Food

100 Best Restaurants 2010: Hook [CLOSED]

No. 81: Hook

Cuisine: Chef Jonathan Seningen turns out an ever-changing, all-over-the-map roster of seafood that encompasses the au courant (a crudo of mahi mahi with pickled jalapeño) and the enduring (fish and chips). Meat lovers might want to look elsewhere—there’s only one non-fish entrée on the menu—but seafood fanciers will smile. Every fish is sustainably caught; think Arctic char, not Atlantic salmon.

Mood: The softly lit, minimalist dining room has turned into something of a weeknight clubhouse for Georgetown couples and families. On weekends, tables are filled by a snappily dressed crowd of thirtysomethings and internationals.

Best for: A quiet date or dinner; brunch.

Best dishes: The menu changes daily, but look for a trio of smoked fishes—salmon, mackerel, and bluefish; oysters three ways; beet salad with pistachios and goat cheese; gingery tuna tartare; tempura-fried pufferfish with piquant cilantro sauce for dipping; whole grilled Greek dorade with olives and chimichurri; lingonberry linzertorte with Taleggio ice cream; butterscotch tart.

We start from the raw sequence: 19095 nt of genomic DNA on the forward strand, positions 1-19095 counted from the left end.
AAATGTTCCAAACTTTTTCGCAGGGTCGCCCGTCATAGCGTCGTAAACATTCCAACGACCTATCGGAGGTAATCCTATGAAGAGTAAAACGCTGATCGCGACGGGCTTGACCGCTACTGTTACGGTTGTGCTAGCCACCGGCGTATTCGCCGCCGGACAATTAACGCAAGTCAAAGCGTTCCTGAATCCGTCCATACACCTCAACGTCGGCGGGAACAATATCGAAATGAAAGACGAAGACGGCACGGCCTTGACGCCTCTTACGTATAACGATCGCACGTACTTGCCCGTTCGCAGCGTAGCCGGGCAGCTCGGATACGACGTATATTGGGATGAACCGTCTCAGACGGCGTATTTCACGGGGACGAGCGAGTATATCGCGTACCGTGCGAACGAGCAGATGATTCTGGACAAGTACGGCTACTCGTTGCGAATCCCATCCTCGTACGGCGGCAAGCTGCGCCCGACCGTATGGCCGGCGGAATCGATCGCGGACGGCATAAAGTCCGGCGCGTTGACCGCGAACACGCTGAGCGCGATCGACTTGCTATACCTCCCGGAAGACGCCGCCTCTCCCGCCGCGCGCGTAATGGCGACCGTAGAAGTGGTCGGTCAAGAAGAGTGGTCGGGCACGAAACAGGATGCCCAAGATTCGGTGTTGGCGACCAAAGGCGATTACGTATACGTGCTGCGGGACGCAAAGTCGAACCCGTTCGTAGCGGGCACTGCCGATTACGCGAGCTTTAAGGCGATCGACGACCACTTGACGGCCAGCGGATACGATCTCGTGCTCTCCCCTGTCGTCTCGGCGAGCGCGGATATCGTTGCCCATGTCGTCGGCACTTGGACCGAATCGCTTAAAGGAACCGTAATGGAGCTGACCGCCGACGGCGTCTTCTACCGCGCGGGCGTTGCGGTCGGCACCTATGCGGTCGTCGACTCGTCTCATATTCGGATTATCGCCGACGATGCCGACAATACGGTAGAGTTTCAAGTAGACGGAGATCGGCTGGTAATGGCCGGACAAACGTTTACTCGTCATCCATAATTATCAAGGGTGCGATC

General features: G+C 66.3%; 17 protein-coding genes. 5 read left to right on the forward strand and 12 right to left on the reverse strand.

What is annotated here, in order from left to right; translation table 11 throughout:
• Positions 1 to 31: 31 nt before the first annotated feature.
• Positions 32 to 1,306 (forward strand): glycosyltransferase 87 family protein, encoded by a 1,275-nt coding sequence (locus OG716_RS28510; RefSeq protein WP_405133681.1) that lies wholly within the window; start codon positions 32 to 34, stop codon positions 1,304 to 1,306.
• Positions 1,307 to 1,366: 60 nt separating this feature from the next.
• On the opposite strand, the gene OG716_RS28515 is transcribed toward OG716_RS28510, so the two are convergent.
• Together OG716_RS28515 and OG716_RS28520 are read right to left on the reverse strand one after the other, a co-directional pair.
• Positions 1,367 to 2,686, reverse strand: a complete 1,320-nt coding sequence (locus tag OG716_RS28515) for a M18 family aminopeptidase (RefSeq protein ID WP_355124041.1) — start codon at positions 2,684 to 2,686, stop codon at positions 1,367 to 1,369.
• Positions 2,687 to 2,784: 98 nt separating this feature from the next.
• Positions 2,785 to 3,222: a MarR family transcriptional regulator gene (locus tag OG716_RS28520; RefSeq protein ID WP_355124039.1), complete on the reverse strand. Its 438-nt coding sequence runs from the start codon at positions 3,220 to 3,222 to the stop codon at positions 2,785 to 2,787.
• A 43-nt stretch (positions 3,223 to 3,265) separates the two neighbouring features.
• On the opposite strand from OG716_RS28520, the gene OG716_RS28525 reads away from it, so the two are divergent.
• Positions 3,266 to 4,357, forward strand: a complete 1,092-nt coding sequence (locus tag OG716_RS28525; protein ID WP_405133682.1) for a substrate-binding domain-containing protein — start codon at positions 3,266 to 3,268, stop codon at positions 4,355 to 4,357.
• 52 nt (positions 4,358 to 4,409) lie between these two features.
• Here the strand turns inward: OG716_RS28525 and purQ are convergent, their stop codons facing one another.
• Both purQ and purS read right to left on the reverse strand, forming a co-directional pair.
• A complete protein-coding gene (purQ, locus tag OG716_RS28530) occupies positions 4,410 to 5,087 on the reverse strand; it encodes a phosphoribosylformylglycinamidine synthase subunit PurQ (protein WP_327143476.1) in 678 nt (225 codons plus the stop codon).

Insider tips: Pastry chef Heather Chittum is a top talent; even if you’re not having a meal, you can graze on her sweets at the bar.

Service: ••

Open Monday for dinner, Tuesday through Friday for lunch and dinner, Saturday and Sunday for brunch and dinner. Expensive.

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Ann Limpert
Executive Food Editor/Critic

Ann Limpert joined Washingtonian in late 2003. She was previously an editorial assistant at Entertainment Weekly and a cook in New York restaurant kitchens, and she is a graduate of the Institute of Culinary Education. She lives in Logan Circle.